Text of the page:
**Note: Be mindful of what your child is exposed to regarding mental health and suicide. If the topic comes up while you're watching tv or a movie or even the news, take the opportunity to start a conversation about it. This way, you can process it together and convey a healthy message about the subject to your child.

  • Create a safe environment for open communication. Do you want your children and loved ones to confide in you? If so, consider what type of person you need to be to earn their trust. Set the stage early by utilizing assertive (rather than passive or aggressive) communication styles and cultivating your listening skills. Make it a habit to respond to others calmly, without judging or personalizing what they’re doing or saying. In this way you can establish yourself as a safe person for others to talk to when they’re struggling. It also shows your willingness to hear other people’s concerns about you.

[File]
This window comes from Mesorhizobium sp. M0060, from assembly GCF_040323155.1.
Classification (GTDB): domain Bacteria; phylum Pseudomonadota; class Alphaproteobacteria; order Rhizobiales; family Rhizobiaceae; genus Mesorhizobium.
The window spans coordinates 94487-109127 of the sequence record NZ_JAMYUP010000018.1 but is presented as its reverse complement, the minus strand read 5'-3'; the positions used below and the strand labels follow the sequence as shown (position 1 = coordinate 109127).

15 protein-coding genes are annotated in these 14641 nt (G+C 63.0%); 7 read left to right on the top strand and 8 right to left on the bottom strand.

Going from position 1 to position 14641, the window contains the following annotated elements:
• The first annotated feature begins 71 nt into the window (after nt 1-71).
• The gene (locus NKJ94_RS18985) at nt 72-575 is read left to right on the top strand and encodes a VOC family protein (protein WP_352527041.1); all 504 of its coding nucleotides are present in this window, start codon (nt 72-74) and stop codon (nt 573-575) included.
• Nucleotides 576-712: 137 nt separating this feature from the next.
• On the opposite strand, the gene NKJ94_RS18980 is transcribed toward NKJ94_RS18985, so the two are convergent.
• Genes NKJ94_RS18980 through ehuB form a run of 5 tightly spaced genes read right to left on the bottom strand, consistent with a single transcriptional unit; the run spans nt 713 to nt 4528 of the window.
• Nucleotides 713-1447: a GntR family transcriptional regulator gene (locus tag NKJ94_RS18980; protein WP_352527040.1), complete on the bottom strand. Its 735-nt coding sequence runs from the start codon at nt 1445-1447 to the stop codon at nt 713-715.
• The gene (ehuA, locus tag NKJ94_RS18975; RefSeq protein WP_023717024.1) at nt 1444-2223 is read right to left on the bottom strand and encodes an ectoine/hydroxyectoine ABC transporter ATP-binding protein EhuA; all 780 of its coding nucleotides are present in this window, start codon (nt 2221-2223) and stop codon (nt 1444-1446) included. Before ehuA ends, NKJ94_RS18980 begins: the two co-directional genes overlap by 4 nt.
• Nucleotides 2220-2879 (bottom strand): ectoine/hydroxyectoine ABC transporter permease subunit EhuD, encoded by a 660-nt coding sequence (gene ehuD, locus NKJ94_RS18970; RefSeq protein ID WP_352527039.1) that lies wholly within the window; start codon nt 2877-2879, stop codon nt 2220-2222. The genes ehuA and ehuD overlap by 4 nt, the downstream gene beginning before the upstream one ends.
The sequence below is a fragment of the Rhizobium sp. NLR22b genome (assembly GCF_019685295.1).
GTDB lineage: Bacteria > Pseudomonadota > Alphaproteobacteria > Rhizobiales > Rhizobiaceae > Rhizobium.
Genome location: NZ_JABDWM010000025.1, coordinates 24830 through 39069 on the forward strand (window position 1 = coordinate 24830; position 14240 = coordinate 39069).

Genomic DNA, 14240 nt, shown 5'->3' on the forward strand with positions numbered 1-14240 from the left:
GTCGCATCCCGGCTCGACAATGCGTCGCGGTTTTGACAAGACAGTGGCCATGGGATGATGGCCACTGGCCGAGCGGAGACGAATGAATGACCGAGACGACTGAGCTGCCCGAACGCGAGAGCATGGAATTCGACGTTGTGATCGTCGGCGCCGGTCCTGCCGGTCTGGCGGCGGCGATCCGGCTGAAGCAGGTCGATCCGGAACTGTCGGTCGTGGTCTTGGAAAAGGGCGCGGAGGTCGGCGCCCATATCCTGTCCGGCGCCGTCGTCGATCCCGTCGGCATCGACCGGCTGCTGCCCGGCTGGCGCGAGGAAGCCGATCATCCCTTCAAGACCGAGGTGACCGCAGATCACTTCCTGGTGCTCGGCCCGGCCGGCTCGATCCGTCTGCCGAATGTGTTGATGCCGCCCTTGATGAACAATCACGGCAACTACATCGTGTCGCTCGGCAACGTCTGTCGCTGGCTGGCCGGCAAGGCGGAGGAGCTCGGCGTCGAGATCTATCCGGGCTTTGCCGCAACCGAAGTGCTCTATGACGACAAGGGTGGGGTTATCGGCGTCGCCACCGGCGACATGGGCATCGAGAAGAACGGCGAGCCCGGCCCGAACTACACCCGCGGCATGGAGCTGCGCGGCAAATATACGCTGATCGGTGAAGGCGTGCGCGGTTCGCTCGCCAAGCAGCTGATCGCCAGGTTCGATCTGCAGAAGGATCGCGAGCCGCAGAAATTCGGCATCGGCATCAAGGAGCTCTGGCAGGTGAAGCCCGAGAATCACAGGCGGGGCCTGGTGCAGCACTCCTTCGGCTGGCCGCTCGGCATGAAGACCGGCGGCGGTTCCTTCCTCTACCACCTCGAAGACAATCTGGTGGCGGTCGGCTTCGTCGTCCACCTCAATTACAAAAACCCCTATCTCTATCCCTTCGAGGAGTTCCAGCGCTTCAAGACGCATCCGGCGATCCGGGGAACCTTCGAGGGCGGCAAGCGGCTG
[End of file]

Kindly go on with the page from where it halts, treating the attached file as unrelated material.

• Reinforce the idea of unconditional love. The security of knowing that you’re loved no matter what can strengthen your self-worth and build resilience. Unfortunately, many of us have internalized the idea that our value lies in our appearance, material possessions, or career success. But happiness that depends on these changeable, external qualities is fragile; what happens if our bodies change or we lose our jobs? Express your appreciation and gratitude not only for what others have or do but for who they are. Praise children for their efforts, not their results; for example, you can say, “You worked so hard on that science project; you should be proud of yourself! I’m proud of you!” rather than “Yes! An A!! Good job!”